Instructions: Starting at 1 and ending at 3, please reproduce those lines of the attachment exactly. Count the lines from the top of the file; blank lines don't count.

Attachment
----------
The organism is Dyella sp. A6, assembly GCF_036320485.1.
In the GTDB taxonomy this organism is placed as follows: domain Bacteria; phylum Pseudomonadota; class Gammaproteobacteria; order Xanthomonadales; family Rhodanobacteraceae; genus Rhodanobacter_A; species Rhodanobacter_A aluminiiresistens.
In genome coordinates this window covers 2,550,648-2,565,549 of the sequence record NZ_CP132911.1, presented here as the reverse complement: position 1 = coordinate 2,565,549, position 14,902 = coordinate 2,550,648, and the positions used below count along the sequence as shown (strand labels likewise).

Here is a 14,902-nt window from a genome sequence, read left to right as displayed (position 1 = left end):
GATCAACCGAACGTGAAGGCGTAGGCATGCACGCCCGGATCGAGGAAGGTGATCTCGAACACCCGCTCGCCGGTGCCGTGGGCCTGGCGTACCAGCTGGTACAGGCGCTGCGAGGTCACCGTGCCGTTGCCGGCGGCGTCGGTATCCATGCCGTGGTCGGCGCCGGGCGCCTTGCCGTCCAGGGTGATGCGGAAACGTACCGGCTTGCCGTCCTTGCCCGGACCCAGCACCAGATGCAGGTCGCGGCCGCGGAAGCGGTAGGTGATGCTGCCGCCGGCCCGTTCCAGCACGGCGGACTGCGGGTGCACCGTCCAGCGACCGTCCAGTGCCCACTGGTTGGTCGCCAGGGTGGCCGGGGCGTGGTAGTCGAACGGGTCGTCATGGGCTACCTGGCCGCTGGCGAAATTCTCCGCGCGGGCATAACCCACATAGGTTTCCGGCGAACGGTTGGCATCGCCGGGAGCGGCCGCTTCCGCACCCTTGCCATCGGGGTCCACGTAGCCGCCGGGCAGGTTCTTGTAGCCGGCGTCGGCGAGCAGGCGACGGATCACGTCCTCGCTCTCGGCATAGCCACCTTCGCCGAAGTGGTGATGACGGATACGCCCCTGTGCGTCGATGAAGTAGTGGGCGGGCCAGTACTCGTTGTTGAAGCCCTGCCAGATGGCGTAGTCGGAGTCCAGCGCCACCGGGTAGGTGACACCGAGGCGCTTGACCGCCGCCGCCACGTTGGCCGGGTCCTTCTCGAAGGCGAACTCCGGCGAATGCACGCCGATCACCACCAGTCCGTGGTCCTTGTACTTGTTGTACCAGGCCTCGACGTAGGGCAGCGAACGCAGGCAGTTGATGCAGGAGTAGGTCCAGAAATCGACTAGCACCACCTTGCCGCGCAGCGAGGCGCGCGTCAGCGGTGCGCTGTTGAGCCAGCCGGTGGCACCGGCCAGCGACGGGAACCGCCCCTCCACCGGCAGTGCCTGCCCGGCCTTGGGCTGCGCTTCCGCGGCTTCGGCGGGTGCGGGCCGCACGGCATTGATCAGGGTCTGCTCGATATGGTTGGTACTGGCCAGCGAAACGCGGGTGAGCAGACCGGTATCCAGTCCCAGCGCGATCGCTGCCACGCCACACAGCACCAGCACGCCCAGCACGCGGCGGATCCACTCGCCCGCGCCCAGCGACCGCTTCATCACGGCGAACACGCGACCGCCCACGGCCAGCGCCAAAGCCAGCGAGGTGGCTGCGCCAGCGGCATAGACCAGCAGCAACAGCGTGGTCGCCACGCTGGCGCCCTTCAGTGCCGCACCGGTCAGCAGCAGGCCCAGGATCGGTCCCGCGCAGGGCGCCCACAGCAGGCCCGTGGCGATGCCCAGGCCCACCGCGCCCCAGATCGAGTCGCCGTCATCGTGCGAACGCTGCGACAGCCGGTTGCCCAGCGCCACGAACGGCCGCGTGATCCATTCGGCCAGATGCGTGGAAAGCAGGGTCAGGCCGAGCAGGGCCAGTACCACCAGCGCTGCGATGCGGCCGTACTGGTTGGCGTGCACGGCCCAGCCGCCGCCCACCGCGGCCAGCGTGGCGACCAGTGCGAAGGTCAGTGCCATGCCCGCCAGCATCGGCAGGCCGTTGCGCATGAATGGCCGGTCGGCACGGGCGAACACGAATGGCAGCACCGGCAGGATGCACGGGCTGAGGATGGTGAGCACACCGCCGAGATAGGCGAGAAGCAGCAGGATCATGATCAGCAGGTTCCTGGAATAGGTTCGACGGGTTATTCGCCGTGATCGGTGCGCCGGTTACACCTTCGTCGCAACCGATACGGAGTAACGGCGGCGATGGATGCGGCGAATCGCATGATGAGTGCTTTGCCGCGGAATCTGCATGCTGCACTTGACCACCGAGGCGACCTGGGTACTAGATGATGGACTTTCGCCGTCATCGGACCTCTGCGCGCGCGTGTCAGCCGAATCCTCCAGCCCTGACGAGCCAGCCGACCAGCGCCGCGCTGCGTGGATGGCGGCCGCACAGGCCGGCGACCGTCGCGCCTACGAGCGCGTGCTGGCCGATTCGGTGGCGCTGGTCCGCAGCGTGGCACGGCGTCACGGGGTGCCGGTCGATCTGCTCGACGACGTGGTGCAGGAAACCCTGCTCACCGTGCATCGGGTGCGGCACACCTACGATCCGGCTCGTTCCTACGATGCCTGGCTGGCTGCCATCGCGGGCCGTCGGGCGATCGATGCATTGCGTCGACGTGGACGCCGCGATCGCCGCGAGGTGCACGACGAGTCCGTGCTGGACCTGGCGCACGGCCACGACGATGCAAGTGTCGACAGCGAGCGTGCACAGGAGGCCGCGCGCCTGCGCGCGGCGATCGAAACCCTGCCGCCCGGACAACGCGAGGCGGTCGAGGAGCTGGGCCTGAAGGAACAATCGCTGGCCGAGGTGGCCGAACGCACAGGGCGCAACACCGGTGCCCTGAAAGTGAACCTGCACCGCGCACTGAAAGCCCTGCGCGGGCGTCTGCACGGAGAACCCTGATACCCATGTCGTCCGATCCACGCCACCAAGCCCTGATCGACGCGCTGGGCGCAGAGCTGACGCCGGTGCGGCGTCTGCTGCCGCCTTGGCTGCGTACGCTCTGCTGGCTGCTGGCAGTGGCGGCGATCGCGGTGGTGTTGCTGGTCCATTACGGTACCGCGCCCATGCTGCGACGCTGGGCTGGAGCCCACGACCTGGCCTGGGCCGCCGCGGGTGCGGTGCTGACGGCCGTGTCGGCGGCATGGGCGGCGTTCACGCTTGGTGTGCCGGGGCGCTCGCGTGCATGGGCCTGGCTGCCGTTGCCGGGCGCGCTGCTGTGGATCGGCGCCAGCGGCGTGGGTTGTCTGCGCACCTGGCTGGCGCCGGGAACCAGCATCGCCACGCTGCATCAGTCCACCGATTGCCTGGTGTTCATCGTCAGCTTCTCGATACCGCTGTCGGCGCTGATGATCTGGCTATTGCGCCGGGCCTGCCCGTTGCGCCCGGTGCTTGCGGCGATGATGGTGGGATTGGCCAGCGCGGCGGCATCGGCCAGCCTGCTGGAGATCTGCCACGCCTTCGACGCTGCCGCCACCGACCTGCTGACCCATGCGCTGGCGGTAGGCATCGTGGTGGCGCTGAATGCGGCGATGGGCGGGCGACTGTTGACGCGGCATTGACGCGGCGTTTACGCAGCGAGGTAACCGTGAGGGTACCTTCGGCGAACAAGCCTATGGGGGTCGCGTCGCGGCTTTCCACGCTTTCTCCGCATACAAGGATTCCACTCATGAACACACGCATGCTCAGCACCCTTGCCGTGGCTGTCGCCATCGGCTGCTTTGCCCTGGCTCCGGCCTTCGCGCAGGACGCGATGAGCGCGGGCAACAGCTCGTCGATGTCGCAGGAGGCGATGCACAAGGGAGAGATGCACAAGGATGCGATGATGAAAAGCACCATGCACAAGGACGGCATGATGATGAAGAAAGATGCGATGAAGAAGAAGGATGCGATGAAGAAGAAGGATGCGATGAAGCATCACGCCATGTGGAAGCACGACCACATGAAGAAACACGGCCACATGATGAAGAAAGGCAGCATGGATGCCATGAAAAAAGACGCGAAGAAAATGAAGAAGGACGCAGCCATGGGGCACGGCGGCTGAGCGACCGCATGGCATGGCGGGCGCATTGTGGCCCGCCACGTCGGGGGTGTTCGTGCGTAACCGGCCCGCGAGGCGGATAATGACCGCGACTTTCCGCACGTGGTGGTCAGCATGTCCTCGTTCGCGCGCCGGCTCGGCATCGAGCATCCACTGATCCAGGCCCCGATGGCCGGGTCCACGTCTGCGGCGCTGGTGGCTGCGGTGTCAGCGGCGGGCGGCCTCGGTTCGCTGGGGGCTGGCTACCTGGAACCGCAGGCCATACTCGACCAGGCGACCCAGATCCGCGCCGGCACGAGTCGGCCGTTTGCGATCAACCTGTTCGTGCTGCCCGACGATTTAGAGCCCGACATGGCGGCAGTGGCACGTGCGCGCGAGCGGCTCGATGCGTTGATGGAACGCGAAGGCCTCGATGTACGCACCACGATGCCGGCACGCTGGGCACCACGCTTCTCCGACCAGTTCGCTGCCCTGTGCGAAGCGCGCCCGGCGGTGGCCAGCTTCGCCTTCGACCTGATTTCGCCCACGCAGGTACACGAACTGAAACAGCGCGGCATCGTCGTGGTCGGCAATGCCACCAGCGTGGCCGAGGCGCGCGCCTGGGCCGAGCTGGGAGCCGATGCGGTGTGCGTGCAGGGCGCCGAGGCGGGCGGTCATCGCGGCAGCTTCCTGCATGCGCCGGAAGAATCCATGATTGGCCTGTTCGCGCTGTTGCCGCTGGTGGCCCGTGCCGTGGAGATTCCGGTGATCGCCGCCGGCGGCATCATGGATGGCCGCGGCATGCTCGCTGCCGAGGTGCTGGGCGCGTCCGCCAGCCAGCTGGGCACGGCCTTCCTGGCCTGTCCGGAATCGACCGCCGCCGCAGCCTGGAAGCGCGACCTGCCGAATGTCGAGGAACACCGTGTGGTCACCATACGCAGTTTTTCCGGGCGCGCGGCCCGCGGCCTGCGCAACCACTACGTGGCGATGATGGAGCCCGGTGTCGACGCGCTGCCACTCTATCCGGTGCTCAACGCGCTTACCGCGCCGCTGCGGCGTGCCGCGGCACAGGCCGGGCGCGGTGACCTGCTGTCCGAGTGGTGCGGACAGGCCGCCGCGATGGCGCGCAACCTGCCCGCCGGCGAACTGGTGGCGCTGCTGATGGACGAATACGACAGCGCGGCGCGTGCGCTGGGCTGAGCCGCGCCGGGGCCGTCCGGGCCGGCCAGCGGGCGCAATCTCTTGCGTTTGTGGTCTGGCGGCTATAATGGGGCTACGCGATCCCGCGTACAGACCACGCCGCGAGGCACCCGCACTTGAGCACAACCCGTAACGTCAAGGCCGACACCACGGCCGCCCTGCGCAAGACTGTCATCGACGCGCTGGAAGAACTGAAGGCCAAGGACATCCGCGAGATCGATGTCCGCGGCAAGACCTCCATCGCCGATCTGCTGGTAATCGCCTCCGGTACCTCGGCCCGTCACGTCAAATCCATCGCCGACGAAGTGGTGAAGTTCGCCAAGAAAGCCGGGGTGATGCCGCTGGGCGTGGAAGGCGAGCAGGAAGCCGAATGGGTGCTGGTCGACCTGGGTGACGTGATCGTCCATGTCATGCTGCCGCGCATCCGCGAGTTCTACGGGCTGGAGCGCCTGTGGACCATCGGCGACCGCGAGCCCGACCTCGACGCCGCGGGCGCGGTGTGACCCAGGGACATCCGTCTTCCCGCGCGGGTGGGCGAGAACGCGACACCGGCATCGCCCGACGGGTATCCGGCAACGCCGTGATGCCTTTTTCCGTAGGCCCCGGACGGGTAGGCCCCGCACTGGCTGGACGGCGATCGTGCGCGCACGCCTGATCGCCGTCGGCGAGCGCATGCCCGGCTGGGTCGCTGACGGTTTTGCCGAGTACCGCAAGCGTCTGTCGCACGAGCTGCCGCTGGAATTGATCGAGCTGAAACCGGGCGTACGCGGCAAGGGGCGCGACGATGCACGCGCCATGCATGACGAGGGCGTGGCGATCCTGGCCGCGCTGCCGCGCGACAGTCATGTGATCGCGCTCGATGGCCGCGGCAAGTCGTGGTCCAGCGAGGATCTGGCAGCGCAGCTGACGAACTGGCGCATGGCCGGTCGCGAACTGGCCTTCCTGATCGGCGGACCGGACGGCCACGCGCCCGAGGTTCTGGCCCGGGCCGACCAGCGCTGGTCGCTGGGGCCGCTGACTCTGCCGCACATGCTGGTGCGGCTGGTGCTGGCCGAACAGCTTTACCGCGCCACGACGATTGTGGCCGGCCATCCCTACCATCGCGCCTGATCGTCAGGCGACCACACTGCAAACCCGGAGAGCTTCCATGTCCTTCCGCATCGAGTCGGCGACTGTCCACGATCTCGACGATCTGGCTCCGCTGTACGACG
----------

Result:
The organism is Dyella sp. A6, assembly GCF_036320485.1.
In the GTDB taxonomy this organism is placed as follows: domain Bacteria; phylum Pseudomonadota; class Gammaproteobacteria; order Xanthomonadales; family Rhodanobacteraceae; genus Rhodanobacter_A; species Rhodanobacter_A aluminiiresistens.
In genome coordinates this window covers 2,550,648-2,565,549 of the sequence record NZ_CP132911.1, presented here as the reverse complement: position 1 = coordinate 2,565,549, position 14,902 = coordinate 2,550,648, and the positions used below count along the sequence as shown (strand labels likewise).